“I can only paint here,” shares Mario Blanco. “I have tried elsewhere but this is the only place where I am inspired.” A cultural photographer and impressionist painter, Mario’s own work is on display as well. Though never formally trained by his father, the signature Blanco style is evident in his pieces. Mario’s ultimate contribution of course has been honouring Don Antonio’s legacy, building the museum and its experience so that others too can, in some way, have an exchange with the larger-than-life character that was his father, who passed away at the age of 88.

The entertaining stories told during a tour around the museum are what bring it to life, a naughty joke here, an inspiring quote there. It brings an insight not only to the life of one of Bali’s great foreign artists, but also to the story of Ubud. The town’s history is steeped in art and culture, and indeed the relationship between the Ubud royal family and the visiting foreign artists is one of the most significant interchanges of the island’s modern history. Thus, The Blanco Renaissance Museum remains one of Ubud’s must-do experiences, giving life to the town’s history.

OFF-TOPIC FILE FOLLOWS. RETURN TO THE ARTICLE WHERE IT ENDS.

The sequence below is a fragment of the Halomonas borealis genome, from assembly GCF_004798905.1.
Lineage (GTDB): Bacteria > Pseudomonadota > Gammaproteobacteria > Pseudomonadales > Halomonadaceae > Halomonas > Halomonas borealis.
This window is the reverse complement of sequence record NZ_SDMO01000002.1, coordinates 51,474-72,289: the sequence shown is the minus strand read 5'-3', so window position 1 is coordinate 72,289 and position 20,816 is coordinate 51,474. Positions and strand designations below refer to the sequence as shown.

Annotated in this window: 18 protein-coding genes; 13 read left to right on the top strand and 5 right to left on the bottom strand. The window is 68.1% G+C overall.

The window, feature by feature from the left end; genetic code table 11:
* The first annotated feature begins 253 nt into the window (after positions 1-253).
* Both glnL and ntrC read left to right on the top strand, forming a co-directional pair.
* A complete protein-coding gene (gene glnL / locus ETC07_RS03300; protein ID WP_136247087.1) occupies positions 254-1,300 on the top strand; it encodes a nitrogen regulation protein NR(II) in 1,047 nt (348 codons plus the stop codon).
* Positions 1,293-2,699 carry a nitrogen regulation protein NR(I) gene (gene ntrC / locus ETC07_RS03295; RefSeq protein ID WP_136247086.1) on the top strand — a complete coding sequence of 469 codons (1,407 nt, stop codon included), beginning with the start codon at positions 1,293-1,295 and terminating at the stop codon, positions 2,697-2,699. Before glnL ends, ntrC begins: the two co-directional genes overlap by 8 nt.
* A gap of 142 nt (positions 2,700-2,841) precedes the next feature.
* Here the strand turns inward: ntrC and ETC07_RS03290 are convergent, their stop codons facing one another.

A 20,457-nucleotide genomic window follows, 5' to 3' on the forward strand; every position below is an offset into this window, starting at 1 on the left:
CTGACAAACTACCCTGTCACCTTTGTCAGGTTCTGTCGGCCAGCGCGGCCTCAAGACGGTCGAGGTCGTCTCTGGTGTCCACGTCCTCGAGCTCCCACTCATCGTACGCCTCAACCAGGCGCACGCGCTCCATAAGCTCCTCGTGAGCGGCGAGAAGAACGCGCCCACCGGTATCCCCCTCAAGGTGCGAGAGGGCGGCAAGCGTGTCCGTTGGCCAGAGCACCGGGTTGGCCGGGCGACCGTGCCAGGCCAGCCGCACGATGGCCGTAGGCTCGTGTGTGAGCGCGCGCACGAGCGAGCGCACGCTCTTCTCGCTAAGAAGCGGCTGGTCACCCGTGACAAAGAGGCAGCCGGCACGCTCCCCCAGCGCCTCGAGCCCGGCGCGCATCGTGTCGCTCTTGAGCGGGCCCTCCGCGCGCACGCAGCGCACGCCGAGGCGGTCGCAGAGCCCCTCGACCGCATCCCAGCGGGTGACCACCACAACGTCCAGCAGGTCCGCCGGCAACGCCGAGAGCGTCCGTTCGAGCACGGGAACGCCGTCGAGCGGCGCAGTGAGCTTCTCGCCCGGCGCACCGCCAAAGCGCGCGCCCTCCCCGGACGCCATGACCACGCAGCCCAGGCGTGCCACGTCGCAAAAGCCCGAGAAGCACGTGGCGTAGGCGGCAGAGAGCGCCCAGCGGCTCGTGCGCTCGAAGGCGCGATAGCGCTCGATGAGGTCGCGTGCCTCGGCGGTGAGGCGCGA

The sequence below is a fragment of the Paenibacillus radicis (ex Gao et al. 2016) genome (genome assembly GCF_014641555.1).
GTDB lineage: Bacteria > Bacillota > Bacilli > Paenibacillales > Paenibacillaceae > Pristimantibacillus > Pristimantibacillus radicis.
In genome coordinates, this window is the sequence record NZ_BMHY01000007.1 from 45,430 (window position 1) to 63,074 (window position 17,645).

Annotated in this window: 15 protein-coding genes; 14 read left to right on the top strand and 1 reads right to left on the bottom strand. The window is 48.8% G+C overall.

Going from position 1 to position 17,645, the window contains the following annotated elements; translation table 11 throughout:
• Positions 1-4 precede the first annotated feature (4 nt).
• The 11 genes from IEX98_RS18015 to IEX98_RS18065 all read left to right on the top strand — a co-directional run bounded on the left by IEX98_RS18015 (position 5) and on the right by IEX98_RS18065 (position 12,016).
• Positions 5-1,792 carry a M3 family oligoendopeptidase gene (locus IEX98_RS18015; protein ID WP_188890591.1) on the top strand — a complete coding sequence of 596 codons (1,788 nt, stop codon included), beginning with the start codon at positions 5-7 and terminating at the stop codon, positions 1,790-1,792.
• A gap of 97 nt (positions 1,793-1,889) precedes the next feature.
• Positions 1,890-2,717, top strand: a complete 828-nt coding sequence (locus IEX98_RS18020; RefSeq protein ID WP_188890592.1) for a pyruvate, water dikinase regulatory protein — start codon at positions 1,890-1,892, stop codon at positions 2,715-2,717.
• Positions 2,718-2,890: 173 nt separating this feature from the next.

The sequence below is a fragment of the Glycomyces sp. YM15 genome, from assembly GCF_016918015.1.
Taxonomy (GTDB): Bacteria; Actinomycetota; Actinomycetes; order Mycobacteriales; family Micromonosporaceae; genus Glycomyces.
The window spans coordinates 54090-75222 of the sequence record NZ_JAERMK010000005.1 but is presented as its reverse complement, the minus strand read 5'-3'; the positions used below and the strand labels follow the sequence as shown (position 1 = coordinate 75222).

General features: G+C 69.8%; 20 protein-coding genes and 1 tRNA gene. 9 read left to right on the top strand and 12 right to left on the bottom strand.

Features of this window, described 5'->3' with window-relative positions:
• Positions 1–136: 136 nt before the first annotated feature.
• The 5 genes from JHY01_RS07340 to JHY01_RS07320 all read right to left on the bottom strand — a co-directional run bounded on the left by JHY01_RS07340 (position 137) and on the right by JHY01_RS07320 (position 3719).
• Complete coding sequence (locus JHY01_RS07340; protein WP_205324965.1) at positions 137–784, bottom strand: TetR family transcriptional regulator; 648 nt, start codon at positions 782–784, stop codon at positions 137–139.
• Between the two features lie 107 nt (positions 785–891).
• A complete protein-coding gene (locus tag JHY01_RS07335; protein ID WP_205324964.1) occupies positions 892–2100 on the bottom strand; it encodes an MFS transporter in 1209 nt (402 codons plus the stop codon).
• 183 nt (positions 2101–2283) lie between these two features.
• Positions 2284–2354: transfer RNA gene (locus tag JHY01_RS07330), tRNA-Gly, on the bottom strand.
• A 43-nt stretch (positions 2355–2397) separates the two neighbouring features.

Building upon the museum experience, the complex houses a fabulous restaurant and café, The Plant Bistro. The plant-based eatery enjoys perhaps the best view of the stunning Campuhan confluence and the surrounding valley that once inspired the legendary artist.

The museum is open daily from 9am to 5pm, with entrance fees priced at IDR 100.000 per person. Private tours hosted by Mario Blanco can be organised in advance for special occasions and guests.

The Blanco Renaissance Museum
Jl. Raya Campuhan, Sayan, Kecamatan Ubud, Kabupaten Gianyar, Bali
+62 361 975502

Edward Speirs

Edward Speirs

Edward, or Eddy as he prefers to be called, is the Managing Editor of NOW! Bali and host of the NOW! Bali Podcast. He enjoys photography, rural travel and loves that his work introduces him to people from all walks of life.